At the end of 2021, the Accessibility Guidelines Working Group (AGWG) announced that they are introducing a new colour contrast guide for web creators as part of their Web Content Accessibility Guidelines (WCAG) update, called Advanced Perceptual Contrast Algorithm (APCA). WCAG 3, the latest update, will replace the older WCAG 2 method and 1.4.3 contrast and provide a range of recommendations for making web content more accessible to users with special needs.

Accessibility in web design

Everybody is online. More importantly, everybody is different. That’s why it’s now more important than ever to ensure that your website is accessible in every way possible.

If you have excellent vision, it’s easy to forget that others might not. For example, those with visual or speech impairments, such as blindness, deafness or limited movement and agility, might perceive colours and text legibility differently.

When building websites, web designers and developers must consider these factors to ensure that the information on their website is easy to understand, regardless of individual capabilities.

This blog discusses the need for a new accessibility system and explores the updates in the new WCAG 3, but not before giving a brief overview of colour and contrast.

Introduction to colour and contrast

Before we delve into the details of the update, let’s explain how colour and contrast work.

To create colour on screen, we mix three primary colours: red, green and blue. This process is called additive colour. Then, from these colours, we can create over 16 million different colour combinations.

Contrast refers to the difference in relative luminance of two colours, namely, how bright a colour is relative to white. We calculate this by finding the luminance values of colours, a value between 0% (black) and 100% (white), and dividing the two values.

Therefore, contrast is a perception, not a simple measure of the distance between two colours. That’s why it’s vital to remember that not everybody’s perception is the same.

A Graphic Designer choosing accessible colours

The need for a new accessibility system

Before the smartphone era, monitor displays were mostly CRT-type, and websites used only core web fonts. But, as technology has rapidly advanced, so has the demand for accessibility.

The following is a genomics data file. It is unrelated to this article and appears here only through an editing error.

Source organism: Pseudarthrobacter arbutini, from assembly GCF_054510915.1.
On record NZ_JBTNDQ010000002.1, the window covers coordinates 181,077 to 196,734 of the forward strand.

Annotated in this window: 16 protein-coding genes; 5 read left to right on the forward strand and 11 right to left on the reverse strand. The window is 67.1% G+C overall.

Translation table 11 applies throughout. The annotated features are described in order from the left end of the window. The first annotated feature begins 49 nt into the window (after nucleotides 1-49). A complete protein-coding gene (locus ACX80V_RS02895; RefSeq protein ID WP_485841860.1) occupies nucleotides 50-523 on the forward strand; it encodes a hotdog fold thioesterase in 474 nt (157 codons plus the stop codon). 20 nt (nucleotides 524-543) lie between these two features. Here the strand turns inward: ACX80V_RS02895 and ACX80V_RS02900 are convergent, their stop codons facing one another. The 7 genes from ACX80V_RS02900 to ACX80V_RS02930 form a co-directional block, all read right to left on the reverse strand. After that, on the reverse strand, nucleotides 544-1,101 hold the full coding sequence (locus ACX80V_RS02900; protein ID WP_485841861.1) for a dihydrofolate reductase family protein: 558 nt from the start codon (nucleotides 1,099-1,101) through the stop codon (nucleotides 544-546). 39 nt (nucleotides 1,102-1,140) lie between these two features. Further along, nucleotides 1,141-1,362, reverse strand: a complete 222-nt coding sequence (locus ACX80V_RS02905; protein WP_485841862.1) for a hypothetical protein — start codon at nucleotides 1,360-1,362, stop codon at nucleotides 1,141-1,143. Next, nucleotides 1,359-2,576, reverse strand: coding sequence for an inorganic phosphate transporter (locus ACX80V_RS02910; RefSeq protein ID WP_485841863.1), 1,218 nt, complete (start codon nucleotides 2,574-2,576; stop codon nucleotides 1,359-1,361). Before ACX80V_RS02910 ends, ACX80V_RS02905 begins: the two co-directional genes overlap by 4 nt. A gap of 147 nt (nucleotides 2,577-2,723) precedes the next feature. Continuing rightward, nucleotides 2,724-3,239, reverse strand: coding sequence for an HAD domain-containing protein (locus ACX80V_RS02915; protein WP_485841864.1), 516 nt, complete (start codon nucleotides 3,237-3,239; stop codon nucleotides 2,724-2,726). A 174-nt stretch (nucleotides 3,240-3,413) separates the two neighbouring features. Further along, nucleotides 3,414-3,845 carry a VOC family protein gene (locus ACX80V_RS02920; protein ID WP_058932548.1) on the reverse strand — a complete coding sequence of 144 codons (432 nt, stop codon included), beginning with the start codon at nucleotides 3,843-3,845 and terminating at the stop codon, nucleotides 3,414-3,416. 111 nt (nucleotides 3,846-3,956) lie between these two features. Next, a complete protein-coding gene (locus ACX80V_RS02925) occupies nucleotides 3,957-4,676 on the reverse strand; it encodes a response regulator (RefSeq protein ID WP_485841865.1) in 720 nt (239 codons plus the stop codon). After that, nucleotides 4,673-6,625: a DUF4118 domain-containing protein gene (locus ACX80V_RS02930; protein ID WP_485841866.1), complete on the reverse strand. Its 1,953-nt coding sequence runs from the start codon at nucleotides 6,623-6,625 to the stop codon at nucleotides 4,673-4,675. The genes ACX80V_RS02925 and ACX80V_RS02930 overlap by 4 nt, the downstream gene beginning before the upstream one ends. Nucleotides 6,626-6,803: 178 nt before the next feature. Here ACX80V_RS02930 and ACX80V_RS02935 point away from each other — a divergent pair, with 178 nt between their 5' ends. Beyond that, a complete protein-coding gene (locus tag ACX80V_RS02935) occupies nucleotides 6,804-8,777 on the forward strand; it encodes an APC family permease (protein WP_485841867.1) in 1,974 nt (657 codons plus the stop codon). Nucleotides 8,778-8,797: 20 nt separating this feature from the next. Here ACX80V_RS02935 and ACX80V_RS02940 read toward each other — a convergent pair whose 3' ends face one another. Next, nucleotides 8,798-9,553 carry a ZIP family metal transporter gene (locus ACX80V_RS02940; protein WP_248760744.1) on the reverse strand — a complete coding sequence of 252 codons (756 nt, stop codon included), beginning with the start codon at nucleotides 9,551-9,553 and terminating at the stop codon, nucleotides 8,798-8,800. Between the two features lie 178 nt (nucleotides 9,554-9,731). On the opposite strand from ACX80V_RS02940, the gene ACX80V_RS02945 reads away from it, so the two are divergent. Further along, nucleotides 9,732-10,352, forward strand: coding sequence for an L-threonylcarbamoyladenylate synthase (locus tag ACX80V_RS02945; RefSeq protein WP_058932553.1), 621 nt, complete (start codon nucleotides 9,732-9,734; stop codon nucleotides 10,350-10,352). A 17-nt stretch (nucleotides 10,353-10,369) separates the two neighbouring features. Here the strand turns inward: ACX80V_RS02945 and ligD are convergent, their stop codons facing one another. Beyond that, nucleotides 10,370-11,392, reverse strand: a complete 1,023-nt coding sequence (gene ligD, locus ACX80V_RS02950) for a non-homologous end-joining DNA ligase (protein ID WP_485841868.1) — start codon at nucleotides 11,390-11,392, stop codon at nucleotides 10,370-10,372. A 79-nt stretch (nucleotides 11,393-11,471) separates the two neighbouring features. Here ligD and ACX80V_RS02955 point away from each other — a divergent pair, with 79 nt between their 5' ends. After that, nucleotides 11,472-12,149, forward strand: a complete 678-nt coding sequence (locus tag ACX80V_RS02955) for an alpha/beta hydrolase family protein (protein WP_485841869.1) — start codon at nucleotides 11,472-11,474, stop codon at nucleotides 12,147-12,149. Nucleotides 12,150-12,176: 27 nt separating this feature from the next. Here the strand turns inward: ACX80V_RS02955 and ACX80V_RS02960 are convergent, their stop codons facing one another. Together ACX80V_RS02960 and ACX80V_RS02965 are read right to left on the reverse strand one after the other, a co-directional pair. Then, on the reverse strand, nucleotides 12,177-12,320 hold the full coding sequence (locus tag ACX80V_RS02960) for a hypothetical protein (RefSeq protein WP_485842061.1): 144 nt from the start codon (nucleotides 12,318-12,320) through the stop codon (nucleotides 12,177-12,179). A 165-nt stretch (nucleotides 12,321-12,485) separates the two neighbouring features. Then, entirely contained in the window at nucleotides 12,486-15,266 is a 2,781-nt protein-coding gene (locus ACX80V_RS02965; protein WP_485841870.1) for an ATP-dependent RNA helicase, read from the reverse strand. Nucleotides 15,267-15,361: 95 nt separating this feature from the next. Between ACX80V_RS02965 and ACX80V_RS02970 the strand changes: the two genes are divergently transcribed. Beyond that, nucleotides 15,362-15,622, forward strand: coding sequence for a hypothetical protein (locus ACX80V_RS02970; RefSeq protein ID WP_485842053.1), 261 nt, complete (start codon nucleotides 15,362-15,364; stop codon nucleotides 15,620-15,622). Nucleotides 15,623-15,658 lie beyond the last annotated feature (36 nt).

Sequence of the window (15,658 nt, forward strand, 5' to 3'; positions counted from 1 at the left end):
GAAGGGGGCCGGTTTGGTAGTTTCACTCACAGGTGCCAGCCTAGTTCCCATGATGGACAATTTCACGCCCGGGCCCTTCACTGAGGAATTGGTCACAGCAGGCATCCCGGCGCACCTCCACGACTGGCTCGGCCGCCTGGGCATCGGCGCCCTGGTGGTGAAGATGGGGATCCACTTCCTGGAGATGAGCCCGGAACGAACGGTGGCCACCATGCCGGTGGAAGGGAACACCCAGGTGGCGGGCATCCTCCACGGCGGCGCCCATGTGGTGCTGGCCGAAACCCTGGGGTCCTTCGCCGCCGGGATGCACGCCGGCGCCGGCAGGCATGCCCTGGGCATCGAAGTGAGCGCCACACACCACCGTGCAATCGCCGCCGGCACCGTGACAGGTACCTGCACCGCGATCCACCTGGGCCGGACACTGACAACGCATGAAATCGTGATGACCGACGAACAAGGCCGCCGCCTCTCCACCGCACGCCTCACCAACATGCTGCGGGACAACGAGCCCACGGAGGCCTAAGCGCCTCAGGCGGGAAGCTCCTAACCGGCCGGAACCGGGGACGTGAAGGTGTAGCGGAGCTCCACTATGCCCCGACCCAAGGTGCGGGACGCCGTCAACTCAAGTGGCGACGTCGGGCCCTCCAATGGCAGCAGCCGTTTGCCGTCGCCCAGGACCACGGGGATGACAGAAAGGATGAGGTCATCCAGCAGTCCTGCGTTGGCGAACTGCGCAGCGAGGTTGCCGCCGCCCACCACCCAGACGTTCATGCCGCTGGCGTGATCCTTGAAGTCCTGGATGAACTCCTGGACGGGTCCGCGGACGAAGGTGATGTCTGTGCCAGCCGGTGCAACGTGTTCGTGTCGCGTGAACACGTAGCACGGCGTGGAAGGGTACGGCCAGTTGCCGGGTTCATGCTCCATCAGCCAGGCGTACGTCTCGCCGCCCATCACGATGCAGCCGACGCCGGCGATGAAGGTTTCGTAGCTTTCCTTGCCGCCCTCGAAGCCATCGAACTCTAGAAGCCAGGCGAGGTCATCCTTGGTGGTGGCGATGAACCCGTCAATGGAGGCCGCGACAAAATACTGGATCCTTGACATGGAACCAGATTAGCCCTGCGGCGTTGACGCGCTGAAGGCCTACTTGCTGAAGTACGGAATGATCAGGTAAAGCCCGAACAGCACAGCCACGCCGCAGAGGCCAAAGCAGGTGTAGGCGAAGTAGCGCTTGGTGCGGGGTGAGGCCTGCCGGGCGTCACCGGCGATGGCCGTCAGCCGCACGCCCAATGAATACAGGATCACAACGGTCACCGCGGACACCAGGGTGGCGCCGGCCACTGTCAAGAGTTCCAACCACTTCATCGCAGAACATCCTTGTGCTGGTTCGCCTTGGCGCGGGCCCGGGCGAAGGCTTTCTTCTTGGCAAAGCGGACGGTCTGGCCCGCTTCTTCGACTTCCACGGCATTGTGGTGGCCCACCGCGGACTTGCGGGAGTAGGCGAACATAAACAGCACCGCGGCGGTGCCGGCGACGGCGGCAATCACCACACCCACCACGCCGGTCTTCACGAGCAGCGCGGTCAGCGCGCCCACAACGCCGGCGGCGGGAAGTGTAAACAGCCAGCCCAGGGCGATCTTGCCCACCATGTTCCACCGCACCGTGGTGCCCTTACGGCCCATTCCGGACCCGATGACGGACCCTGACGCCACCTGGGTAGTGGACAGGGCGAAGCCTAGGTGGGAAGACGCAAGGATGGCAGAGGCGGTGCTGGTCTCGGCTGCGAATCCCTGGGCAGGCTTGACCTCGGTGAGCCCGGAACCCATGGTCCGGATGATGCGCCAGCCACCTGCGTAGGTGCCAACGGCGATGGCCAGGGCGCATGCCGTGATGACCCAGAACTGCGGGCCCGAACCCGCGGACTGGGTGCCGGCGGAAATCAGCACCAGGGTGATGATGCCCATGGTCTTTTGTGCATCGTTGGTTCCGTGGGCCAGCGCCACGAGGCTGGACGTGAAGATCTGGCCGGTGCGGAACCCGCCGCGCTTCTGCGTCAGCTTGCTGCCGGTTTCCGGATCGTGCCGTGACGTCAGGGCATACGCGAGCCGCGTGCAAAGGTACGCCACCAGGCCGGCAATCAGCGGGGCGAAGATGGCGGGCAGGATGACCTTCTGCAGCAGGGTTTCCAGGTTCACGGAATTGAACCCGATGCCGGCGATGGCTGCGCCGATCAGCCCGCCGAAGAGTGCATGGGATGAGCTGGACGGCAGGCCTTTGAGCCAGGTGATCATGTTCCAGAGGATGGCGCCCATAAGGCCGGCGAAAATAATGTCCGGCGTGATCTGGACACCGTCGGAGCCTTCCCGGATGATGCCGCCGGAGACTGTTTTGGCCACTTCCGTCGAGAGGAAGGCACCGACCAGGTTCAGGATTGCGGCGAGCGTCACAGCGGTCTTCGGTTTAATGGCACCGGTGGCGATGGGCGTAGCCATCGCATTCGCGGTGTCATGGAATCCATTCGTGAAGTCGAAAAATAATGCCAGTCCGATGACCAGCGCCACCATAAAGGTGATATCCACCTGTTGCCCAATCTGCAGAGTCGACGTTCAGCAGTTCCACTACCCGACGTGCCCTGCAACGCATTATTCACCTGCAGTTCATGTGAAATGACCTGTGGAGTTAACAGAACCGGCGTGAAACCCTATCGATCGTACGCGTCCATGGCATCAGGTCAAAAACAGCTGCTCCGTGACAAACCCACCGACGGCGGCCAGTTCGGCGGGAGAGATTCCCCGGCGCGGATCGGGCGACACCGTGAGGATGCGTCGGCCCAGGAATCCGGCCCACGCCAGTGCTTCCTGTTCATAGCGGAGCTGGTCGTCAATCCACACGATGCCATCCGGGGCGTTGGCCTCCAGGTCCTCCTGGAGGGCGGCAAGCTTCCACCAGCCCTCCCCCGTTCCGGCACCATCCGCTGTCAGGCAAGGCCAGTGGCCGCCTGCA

These days, contrast guidelines must account for changes in computer display technology, web content, CSS functionality and much more. Hence the need for WCAG 3.

While the WCAG 2 guidelines have been – and are still – largely beneficial, they are not always right. Not only were they made long before the surge of iPhones and iPads, but they do not accommodate human perception. For example, as humans, we tend to perceive higher contrast between brighter colours than darker ones, even if the luminance values are the same.

The new WCAG 3: APCA (Advanced Perceptual Contrast Algorithm)

The new WCAG 3 method sees massive improvements in the current contrast system. The most significant changes are listed below:

  • New scoring system. The new APCA scores accessibility by level out of 100 instead of ratios. The higher the number, the higher the contrast. 15 is the minimum for non-text elements, while 75 is the preferred level for body text.
  • Weight and text size. The new guidelines consider the size and weight of text to measure accessibility. The thinner the text, the lower the score.
  • Swapping text and background colours. If you swap text and background colours, the accessibility result differs, unlike WCAG 2, which yields the same results.
  • Contrast is modelled perceptually, not mathematically. Unlike WCAG 2, the new APCA considers that humans do not perceive contrast linearly across hue and lightness.

Conclusion

While they might feel long overdue, the new APCA guidelines are an excellent response to changing technologies for us web developers and graphic designers. The new scoring system and consideration of human perception will make our lives a lot easier when creating websites, and we are excited for the update to arrive later this year.

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